Andrew's Reviews > Tree of Smoke

Tree of Smoke by Denis Johnson
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's review
Dec 02, 2008

it was amazing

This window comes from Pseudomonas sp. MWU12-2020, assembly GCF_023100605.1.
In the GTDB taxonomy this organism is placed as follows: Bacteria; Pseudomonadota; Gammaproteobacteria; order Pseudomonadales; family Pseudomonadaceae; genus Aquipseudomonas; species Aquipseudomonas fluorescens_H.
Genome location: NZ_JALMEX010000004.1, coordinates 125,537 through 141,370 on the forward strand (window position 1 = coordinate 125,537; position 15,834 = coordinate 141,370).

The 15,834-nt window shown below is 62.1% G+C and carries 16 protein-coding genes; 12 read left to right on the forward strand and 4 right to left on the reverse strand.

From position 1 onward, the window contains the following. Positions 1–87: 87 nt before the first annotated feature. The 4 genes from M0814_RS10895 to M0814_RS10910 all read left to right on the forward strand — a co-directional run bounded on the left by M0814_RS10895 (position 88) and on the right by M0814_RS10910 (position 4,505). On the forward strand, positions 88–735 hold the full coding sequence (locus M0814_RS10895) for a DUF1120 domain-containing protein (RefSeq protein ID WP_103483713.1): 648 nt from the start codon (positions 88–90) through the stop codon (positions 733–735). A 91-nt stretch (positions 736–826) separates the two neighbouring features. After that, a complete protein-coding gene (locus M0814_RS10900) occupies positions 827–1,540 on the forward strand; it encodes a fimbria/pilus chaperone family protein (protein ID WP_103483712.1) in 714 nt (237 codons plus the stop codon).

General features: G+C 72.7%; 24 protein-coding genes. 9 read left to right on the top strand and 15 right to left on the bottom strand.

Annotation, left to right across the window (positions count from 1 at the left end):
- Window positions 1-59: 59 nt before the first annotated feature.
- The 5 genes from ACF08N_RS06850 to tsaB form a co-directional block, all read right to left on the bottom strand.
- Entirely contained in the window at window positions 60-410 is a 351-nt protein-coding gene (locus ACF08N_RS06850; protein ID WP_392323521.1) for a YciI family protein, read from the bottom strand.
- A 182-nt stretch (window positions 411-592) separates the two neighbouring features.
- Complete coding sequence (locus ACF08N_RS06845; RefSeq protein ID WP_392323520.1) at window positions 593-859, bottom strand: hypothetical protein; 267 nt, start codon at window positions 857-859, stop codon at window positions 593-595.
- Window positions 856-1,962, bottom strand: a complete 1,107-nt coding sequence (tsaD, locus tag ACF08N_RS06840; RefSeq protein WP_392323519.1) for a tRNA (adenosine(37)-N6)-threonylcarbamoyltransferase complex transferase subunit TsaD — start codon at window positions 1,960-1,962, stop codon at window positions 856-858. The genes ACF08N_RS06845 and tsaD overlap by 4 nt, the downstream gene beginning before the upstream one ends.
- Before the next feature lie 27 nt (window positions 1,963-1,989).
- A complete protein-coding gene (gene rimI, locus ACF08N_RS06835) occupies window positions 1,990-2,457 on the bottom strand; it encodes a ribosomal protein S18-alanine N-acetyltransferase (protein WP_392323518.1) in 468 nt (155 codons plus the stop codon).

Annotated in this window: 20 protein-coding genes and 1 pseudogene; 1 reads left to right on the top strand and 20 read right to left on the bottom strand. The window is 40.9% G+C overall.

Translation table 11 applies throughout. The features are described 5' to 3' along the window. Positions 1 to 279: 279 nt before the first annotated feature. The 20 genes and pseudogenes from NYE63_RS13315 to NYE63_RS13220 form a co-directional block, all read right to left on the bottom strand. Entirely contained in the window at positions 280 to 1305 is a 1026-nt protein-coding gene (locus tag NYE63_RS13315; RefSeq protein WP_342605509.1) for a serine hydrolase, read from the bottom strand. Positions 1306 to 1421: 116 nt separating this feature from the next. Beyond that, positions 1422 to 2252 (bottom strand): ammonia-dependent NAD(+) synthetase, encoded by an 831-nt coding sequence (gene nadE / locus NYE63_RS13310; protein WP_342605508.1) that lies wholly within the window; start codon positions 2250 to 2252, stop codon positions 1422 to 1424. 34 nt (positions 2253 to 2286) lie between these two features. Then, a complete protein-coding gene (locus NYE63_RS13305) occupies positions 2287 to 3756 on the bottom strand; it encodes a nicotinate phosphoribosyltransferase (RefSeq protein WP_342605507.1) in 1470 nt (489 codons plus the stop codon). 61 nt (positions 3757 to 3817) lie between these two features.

Denis Johnson's Tree of Smoke is the American literary novel at its best: absorbing, epic, challenging, meditative, marvelously poetic from one sentence to the next. To label this labyrinthine, relentless tale of an infantryman, sailor, CIA spook, ARVN officer, Vietcong double agent, and others a "Vietnam novel" seems to do it it a disservice. And yet, that's what it is: a devastating journey through the Vietnam War, to all the dark crevices of the American experience and the human condition. Johnson's masculine, despairing prose, so sensitive to tangible and inner detail, recalls Cormac McCarthy and, yes, Hemingway. It's Johnson's knack for the madness, the sheer uncanniness, of war--the way life's banalities take on a surreal quality and order leaches away--that grabs a hold of you and doesn't let go. Tree of Smoke's dense, aimless narrative doesn't lead to any recognizable country, and readers seeking a more conventional thriller or war novel should look elsewhere. This is literature as bold exploration of our private fears and our collective heart of darkness. Just a stunning novel.
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